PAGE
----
12:00 pm Monday, January 28th, 2019 in Marston Science Library Visualization Lab (MSL 136).
How can virtual reality and other digital technologies be used to mobilize historical knowledge that we may find useful in mitigating the negative consequences of imagined futures? The 1896 hurricane that destroyed the Gulf coastal community of Atsena Otie and the cedar mill industry on which it depended is but a faint memory of those who dwell today in the shadow of the disaster. The same could be said of a prior hurricane (1842) in the consciousness of the entrepreneur who only 13 years later sited a cedar mill industry in a place of assured future disaster. We can consider a variety of explanations for the impotence of social memory, but we might also consider ways in which historical knowledge can be rendered multisensory: literary and visual, but also experiential and interactive. Virtual realities of past events enable not only sensory experience informed by historical resources (archives, archaeology, oral history), but also the play of time and space that enables comparison, pattern recognition, and generalization (an analytical tool).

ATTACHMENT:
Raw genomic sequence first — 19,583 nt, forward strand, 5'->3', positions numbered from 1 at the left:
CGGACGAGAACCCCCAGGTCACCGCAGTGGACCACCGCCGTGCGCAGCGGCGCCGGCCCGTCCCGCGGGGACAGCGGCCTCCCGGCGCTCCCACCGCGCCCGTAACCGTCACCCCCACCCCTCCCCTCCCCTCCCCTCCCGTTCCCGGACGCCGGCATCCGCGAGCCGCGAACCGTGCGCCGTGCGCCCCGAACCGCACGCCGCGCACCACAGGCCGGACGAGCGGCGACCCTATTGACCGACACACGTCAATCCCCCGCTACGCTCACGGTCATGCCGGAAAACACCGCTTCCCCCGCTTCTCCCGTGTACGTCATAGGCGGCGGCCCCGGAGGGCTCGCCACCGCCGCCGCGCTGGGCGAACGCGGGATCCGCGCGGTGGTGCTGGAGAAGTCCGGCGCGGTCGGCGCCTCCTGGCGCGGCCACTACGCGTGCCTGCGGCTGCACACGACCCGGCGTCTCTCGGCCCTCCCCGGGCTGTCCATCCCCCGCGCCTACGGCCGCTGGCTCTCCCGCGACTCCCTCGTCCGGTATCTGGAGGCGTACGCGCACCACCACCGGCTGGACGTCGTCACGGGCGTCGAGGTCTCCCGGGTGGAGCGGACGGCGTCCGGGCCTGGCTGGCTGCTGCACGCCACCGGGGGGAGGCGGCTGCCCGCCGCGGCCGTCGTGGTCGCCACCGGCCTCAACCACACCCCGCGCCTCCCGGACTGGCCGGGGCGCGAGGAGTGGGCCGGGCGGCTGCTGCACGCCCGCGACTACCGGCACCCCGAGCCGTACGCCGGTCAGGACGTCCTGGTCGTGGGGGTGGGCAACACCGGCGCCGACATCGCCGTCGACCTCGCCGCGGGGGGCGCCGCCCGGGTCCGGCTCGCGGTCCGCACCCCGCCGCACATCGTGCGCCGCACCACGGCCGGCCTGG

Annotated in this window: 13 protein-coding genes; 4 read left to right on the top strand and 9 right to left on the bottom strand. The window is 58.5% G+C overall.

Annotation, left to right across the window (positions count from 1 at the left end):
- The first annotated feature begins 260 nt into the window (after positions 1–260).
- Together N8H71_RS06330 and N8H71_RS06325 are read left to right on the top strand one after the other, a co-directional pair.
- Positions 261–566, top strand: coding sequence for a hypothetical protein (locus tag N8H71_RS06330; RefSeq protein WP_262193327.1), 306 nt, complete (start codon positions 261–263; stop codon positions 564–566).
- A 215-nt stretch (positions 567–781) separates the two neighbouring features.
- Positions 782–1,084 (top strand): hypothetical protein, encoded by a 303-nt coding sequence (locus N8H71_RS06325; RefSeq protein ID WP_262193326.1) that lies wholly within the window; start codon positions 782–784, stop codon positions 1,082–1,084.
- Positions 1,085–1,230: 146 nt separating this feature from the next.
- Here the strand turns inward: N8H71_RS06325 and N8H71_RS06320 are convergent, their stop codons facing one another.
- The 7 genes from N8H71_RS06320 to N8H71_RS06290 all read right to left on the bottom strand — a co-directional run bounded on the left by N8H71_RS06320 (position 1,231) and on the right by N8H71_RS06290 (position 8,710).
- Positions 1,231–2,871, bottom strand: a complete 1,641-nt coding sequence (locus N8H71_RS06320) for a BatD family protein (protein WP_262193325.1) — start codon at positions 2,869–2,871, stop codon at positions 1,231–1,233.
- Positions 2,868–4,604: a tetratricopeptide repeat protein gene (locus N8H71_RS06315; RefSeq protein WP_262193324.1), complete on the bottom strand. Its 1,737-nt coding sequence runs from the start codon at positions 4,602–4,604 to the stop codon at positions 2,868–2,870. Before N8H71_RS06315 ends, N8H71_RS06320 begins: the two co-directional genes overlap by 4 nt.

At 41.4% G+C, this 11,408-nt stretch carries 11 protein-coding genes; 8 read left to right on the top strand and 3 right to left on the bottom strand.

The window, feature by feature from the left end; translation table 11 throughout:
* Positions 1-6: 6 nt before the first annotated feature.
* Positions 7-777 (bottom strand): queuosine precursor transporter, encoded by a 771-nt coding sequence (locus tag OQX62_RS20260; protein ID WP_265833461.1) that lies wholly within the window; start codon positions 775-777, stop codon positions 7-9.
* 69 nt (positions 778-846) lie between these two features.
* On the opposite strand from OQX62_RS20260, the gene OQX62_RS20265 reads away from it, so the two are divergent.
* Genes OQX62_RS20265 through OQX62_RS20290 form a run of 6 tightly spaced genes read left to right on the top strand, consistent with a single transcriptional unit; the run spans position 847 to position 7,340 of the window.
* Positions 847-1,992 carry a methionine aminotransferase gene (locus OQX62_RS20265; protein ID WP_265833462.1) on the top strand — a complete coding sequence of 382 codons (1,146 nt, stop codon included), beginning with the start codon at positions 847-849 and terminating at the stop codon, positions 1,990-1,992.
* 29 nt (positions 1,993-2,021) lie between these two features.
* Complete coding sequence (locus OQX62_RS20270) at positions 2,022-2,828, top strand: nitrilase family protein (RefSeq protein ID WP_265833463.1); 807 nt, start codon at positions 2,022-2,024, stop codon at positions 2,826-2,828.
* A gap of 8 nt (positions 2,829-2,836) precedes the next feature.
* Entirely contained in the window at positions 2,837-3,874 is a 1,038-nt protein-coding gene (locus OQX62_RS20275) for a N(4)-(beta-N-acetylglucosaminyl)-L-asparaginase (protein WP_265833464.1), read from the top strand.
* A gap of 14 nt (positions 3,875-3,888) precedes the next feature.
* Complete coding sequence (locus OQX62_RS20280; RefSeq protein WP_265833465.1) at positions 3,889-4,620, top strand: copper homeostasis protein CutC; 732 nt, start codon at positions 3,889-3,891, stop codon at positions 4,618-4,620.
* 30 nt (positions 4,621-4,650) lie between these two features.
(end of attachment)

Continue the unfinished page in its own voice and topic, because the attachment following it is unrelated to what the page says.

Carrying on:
This workshop is the first opportunity to introduce for discussion the plan for constructing a virtual reality of Atsena Otie, the 1896 event that “ruined” it, as well as the preconditions and consequences of its vulnerability to disaster. In keeping with the Grand Challenge of the Imagineering and the Technosphere group, discussion should focus on the question: How have technologies shaped our lives, and how can we draw on them to meet 21st century challenges on a planetary scale? In the case of Atsena Otie, we will consider how the cedar mill industry predisposed the area to disaster and how modern, digital technology can be used to mobilize historical knowledge about this disaster for reducing the risks of future hurricanes.
Kenneth E. Sassaman is the Hyatt and Cici Brown Professor of Florida Archaeology and a Professor of Anthropology at the University of Florida. He is a specialist in the areas of the Archaic and Woodland periods of the American Southeast, technological change, and community patterning.
This event is free and open to the public.